Niki de Saint-Phalle

Niki de Saint-Phalle is born in Neuilly-sur-Seine near Paris. After her family moves to New York in 1933 her childhood and youth are spent in America; she returns to Europe in 1951. In 1953 she produces her first works in the field of painting without prior formal training. She comes into contact with the works of Jean Tinguely, Yves Klein, and Robert Rauschenberg in 1955. In her first solo-exhibition in 1956 in St. Gallen, she shows plaster reliefs and material assemblages.

In 1961 Niki de Saint-Phalle becomes famous overnight with her scandalous shooting interventions in Paris, Stockholm und Copenhagen. In the Actions she fires shots at white plaster busts, in order to make the underlying color bags burst. With this striking iconoclastic move she creates the impression of destroying and creating the picture at the same time.

Parallel to the shooting interventions Saint-Phalle designs first material Assemblages, which center on motifs of sexual aggression and juvenile imaginary worlds that are clearly influenced by surrealist and psychoanalytical ideas. (Pink Nude with Dragon 1956/58; Le hachoir 1960). In 1961 she joins the group of painters called Nouveau Réalisme, whose name dates back to 1960 and the art critic Pierre Restany. The members of the group, including Daniel Spoerri, César, Christo, Yves Klein and Jean Tinguely understand themselves as representatives of a radical anti-art, who take their work material from the waste products of society.

From 1963 on, Saint-Phalle turns to the topic of female sexuality, whose social conventionalization she decisively offsets with grotesque and hypertrophic body assemblages and theatrical installations of women giving birth, brides, witches, and whores (Le cheval et la mariée 1963/64, L’Accouchement rose, 1964). Finally her famous Nana-figures are created in 1966 – large format and colorfully painted buxom women figures that Saint-Phalle forms out of wool, thread, paper maché and wire structures, and later out of polyester. The most famous example of these giant sculptures is the walk-in female Nana-sculpture Hon-en katedral, which she builds in 1966 together with Jean Tinguely and Per Olof Ultvedt in the Moderna Museet Stockholm. The artist is effectively ironic in her critique of the traditional understanding of the female nude in an over-board vividly colorful matriarchal cult celebration. Important individual exhibitions take place in1968 in Zürich, London, Paris, and Düsseldorf.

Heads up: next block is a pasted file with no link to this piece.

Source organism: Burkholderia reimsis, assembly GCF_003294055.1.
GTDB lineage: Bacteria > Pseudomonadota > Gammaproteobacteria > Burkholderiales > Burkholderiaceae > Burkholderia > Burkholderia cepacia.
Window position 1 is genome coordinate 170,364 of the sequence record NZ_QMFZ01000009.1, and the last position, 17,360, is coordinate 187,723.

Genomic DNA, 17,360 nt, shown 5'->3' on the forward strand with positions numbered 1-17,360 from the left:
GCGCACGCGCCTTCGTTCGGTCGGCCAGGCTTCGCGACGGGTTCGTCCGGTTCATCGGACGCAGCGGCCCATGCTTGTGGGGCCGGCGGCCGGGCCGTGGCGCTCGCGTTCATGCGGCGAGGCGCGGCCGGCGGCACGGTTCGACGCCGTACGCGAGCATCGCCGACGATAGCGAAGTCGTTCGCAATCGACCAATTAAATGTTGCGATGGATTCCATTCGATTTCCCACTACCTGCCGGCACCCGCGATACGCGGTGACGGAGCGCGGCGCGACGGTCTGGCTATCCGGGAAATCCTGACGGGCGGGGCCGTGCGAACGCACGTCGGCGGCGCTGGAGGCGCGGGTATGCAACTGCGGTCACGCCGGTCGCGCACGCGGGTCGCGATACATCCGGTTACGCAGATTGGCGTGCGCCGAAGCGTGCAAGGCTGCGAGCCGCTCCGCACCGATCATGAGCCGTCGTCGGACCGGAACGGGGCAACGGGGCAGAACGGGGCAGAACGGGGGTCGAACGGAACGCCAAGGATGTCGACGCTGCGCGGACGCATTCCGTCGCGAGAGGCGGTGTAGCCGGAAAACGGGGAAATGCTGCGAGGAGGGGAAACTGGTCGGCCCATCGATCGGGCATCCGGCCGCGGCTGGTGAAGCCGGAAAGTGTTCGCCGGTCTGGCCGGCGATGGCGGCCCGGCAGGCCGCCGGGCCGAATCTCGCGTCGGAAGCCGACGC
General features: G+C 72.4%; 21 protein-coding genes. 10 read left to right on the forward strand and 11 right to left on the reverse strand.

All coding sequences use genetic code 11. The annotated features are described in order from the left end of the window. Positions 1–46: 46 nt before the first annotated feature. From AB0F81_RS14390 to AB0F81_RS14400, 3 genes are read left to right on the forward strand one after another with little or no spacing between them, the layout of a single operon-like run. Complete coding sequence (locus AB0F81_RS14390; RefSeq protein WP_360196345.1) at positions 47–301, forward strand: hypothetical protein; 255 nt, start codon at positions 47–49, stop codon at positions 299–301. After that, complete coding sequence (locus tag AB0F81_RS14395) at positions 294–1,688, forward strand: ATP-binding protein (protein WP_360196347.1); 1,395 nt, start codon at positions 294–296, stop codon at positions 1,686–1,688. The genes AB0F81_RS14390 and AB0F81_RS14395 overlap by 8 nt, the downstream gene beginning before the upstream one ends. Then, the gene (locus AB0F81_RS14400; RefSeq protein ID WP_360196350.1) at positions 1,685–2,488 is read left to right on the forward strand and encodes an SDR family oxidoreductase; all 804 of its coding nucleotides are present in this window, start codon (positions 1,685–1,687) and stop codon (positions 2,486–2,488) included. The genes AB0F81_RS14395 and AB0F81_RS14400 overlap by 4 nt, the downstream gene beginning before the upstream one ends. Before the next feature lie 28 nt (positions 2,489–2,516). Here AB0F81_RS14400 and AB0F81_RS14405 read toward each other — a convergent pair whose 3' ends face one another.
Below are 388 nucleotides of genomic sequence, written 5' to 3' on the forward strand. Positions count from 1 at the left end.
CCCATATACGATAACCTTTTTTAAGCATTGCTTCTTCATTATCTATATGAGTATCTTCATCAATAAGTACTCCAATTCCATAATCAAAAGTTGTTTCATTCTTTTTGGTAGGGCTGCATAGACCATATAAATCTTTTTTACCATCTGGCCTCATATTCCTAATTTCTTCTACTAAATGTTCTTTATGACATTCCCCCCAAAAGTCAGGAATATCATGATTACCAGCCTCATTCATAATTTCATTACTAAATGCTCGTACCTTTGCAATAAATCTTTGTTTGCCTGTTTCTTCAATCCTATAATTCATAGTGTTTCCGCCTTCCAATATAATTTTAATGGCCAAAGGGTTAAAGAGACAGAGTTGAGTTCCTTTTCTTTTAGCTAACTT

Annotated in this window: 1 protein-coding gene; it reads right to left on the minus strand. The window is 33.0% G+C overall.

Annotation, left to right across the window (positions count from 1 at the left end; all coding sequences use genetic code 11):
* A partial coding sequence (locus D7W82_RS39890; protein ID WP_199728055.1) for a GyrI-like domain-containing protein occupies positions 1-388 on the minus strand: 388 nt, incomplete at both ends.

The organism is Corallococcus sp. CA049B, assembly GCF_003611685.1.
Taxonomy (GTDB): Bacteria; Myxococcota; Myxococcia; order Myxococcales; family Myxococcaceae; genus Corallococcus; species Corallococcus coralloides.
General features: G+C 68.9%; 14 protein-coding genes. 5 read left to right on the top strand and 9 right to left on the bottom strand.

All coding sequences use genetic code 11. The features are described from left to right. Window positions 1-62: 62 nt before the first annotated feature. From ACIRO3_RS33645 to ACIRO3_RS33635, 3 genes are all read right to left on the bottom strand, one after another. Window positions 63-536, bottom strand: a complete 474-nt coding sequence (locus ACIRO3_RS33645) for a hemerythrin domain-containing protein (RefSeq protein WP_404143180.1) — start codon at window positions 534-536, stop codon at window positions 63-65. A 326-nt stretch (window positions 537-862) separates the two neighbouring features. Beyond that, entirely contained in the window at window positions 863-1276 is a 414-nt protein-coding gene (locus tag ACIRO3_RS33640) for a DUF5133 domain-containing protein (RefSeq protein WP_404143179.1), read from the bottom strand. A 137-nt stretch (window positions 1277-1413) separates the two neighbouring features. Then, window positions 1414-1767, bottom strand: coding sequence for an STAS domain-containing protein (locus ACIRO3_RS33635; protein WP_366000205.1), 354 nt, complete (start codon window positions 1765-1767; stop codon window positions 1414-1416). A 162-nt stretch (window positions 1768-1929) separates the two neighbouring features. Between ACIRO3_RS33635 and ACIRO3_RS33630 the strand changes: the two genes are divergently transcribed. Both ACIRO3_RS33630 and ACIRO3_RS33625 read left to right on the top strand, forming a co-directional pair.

With her repertoire of figures, which Niki de Saint-Phalle expands with fairtytale-like, fantastic beings, she also designs together with Jean Tinguely a series of public sculptures, mainly wells in which kinetic objects belonging to her partner set narrative accents in an absurd manner (Strawinsky-well, Paris 1983; Life Saver, Duisburg 1991).

Saint-Phalle’s many architecture projects since 1969 (Golem Jerusalem, 1972; Nana-Piscine St. Tropez, 1974) flow into the monumental Tuscan Giardino dei Tarocchi (Tarot garden), which is created from 1979 to 1997. Here the most important figures of the Tarot are part of the walk through sculpture landscape, that are inspired by the famous gardens of Bomarzo or the Villa d’Este.

In addition to her sculptural works in architecture and painting Saint-Phalle also devotes herself to directing and film projects (Daddy 1973; Camélia et le Dragon, 1975 / 76) and designs for furniture, jewelry, costumes and stages.

Niki de Saint-Phalle dies in San Diego, California, in 2002.

Selected Literature

Niki de Saint Phalle. Der Tarot-Garten, Skulpturen, Entwürfe, Zeichnungen: Ausst.-Kat. Sprengel-Museum, hg. v. Ulrich Krempel, Hannover, 2005

Die Geburt der Nanas. Die Kunst der Niki de Saint Phalle in den 1960er Jahren: Ausst.-Kat. Sprengel Museum, Hannover, 2003

La fête. Die Schenkung Niki de Saint-Phalles. Werke aus den Jahren 1952 — 2001: Ausst.-Kat. Hannover, hg. v. Ulrich Krempel. Ostfildern Ruit 2001

Niki de Saint Phalle. Bilder – Figuren – Phantastische Gärten: hg. v. Carla Schulz-Hoffmann, München, 1997

Bildrechte: gemeinfrei, Foto: Peter Hinschläger Foto: Tobias Roch, Hagen Bildrechte: VG Bild Kunst, Bonn 2014 Bildrechte: Calder Foundation New York / Foto Stiftung Lehmbruck Museum

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